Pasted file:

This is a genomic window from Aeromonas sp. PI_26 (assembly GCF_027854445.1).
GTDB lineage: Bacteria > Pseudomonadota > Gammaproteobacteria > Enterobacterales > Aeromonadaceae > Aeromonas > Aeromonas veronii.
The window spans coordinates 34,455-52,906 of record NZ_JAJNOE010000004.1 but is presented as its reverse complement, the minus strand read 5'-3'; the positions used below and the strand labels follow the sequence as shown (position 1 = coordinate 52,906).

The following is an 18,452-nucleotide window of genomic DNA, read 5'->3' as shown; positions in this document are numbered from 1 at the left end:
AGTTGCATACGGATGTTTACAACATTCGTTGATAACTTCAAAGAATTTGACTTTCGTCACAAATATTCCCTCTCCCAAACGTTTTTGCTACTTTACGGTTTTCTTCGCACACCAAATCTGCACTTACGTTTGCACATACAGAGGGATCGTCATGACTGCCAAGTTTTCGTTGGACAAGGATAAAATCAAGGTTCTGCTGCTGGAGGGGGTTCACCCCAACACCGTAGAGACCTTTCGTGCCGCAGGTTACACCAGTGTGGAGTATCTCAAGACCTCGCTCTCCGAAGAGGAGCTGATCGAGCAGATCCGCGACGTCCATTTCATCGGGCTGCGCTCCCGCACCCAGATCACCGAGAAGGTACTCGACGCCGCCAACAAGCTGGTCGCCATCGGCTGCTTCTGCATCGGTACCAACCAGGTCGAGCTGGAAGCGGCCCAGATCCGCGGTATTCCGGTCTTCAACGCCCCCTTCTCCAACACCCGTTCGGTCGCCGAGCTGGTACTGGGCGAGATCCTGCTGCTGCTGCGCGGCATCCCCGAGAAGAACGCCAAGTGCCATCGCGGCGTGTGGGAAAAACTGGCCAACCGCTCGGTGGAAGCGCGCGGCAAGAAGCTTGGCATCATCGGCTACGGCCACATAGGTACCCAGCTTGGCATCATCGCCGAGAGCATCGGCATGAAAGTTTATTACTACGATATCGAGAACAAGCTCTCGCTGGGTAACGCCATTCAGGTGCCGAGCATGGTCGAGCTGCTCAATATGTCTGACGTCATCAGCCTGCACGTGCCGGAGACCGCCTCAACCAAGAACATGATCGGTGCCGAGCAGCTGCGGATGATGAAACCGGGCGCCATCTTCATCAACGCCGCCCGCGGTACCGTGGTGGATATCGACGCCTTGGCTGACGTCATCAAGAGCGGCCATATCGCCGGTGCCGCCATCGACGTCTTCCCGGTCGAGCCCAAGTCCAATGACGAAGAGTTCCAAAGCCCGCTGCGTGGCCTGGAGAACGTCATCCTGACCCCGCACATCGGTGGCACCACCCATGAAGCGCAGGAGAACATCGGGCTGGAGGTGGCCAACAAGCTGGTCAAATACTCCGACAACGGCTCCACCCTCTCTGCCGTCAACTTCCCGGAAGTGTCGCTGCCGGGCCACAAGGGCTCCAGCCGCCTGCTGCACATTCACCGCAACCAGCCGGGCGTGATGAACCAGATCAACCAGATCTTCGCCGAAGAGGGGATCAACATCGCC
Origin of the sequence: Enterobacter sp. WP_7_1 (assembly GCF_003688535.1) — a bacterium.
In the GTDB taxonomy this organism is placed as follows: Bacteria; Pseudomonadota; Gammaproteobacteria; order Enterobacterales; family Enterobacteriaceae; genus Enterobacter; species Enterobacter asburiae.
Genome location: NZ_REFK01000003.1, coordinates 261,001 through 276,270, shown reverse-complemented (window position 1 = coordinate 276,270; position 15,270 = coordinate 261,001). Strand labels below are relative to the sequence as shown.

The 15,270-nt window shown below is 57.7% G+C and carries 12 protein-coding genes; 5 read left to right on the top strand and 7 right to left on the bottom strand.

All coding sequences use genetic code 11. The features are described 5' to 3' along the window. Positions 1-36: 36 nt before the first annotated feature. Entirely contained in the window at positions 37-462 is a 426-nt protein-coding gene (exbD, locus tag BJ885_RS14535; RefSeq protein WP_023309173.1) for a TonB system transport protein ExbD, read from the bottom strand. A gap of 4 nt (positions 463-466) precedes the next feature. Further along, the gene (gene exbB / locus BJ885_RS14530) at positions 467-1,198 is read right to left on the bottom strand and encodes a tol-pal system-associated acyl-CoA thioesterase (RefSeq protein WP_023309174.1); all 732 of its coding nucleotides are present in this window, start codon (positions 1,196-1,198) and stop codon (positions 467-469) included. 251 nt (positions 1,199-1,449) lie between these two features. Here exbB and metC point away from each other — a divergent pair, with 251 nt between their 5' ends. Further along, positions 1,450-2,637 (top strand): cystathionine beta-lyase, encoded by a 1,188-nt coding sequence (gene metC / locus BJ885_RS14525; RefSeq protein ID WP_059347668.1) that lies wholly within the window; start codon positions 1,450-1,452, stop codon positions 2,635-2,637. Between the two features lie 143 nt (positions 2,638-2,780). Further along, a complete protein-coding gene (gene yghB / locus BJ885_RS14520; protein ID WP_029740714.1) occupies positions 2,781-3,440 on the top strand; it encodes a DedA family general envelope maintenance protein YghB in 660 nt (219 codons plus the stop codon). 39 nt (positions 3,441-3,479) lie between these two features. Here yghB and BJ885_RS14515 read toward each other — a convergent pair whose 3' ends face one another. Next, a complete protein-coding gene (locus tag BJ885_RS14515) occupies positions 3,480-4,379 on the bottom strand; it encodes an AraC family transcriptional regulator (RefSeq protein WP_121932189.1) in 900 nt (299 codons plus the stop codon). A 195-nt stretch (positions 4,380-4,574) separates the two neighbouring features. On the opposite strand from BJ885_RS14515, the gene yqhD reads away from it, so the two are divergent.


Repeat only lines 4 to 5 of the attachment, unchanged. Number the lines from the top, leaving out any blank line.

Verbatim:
The following is an 18,452-nucleotide window of genomic DNA, read 5'->3' as shown; positions in this document are numbered from 1 at the left end:
AGTTGCATACGGATGTTTACAACATTCGTTGATAACTTCAAAGAATTTGACTTTCGTCACAAATATTCCCTCTCCCAAACGTTTTTGCTACTTTACGGTTTTCTTCGCACACCAAATCTGCACTTACGTTTGCACATACAGAGGGATCGTCATGACTGCCAAGTTTTCGTTGGACAAGGATAAAATCAAGGTTCTGCTGCTGGAGGGGGTTCACCCCAACACCGTAGAGACCTTTCGTGCCGCAGGTTACACCAGTGTGGAGTATCTCAAGACCTCGCTCTCCGAAGAGGAGCTGATCGAGCAGATCCGCGACGTCCATTTCATCGGGCTGCGCTCCCGCACCCAGATCACCGAGAAGGTACTCGACGCCGCCAACAAGCTGGTCGCCATCGGCTGCTTCTGCATCGGTACCAACCAGGTCGAGCTGGAAGCGGCCCAGATCCGCGGTATTCCGGTCTTCAACGCCCCCTTCTCCAACACCCGTTCGGTCGCCGAGCTGGTACTGGGCGAGATCCTGCTGCTGCTGCGCGGCATCCCCGAGAAGAACGCCAAGTGCCATCGCGGCGTGTGGGAAAAACTGGCCAACCGCTCGGTGGAAGCGCGCGGCAAGAAGCTTGGCATCATCGGCTACGGCCACATAGGTACCCAGCTTGGCATCATCGCCGAGAGCATCGGCATGAAAGTTTATTACTACGATATCGAGAACAAGCTCTCGCTGGGTAACGCCATTCAGGTGCCGAGCATGGTCGAGCTGCTCAATATGTCTGACGTCATCAGCCTGCACGTGCCGGAGACCGCCTCAACCAAGAACATGATCGGTGCCGAGCAGCTGCGGATGATGAAACCGGGCGCCATCTTCATCAACGCCGCCCGCGGTACCGTGGTGGATATCGACGCCTTGGCTGACGTCATCAAGAGCGGCCATATCGCCGGTGCCGCCATCGACGTCTTCCCGGTCGAGCCCAAGTCCAATGACGAAGAGTTCCAAAGCCCGCTGCGTGGCCTGGAGAACGTCATCCTGACCCCGCACATCGGTGGCACCACCCATGAAGCGCAGGAGAACATCGGGCTGGAGGTGGCCAACAAGCTGGTCAAATACTCCGACAACGGCTCCACCCTCTCTGCCGTCAACTTCCCGGAAGTGTCGCTGCCGGGCCACAAGGGCTCCAGCCGCCTGCTGCACATTCACCGCAACCAGCCGGGCGTGATGAACCAGATCAACCAGATCTTCGCCGAAGAGGGGATCAACATCGCC